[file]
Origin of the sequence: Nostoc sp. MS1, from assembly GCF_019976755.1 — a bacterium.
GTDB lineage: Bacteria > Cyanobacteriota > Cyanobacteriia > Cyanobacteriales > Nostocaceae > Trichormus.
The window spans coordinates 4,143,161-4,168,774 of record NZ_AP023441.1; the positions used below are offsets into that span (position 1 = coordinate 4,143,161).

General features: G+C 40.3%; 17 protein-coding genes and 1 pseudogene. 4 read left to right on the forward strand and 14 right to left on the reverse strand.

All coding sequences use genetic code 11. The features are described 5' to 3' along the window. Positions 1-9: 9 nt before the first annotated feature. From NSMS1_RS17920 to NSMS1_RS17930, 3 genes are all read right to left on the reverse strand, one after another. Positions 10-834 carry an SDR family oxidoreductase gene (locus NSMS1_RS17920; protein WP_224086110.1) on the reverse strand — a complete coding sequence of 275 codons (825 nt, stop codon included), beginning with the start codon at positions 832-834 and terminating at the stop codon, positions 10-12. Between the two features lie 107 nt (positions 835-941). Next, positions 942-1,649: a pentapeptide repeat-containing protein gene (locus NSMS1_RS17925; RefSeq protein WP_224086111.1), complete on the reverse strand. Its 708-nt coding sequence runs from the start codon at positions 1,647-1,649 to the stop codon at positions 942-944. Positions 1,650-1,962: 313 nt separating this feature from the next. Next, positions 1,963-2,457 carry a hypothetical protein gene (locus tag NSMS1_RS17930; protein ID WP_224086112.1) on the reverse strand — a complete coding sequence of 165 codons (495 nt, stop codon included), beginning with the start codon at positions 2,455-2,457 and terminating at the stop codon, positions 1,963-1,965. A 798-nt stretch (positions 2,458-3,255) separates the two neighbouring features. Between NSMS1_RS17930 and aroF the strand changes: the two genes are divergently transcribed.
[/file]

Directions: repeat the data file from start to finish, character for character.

Origin of the sequence: Nostoc sp. MS1, from assembly GCF_019976755.1 — a bacterium.
GTDB lineage: Bacteria > Cyanobacteriota > Cyanobacteriia > Cyanobacteriales > Nostocaceae > Trichormus.
The window spans coordinates 4,143,161-4,168,774 of record NZ_AP023441.1; the positions used below are offsets into that span (position 1 = coordinate 4,143,161).

General features: G+C 40.3%; 17 protein-coding genes and 1 pseudogene. 4 read left to right on the forward strand and 14 right to left on the reverse strand.

All coding sequences use genetic code 11. The features are described 5' to 3' along the window. Positions 1-9: 9 nt before the first annotated feature. From NSMS1_RS17920 to NSMS1_RS17930, 3 genes are all read right to left on the reverse strand, one after another. Positions 10-834 carry an SDR family oxidoreductase gene (locus NSMS1_RS17920; protein WP_224086110.1) on the reverse strand — a complete coding sequence of 275 codons (825 nt, stop codon included), beginning with the start codon at positions 832-834 and terminating at the stop codon, positions 10-12. Between the two features lie 107 nt (positions 835-941). Next, positions 942-1,649: a pentapeptide repeat-containing protein gene (locus NSMS1_RS17925; RefSeq protein WP_224086111.1), complete on the reverse strand. Its 708-nt coding sequence runs from the start codon at positions 1,647-1,649 to the stop codon at positions 942-944. Positions 1,650-1,962: 313 nt separating this feature from the next. Next, positions 1,963-2,457 carry a hypothetical protein gene (locus tag NSMS1_RS17930; protein ID WP_224086112.1) on the reverse strand — a complete coding sequence of 165 codons (495 nt, stop codon included), beginning with the start codon at positions 2,455-2,457 and terminating at the stop codon, positions 1,963-1,965. A 798-nt stretch (positions 2,458-3,255) separates the two neighbouring features. Between NSMS1_RS17930 and aroF the strand changes: the two genes are divergently transcribed.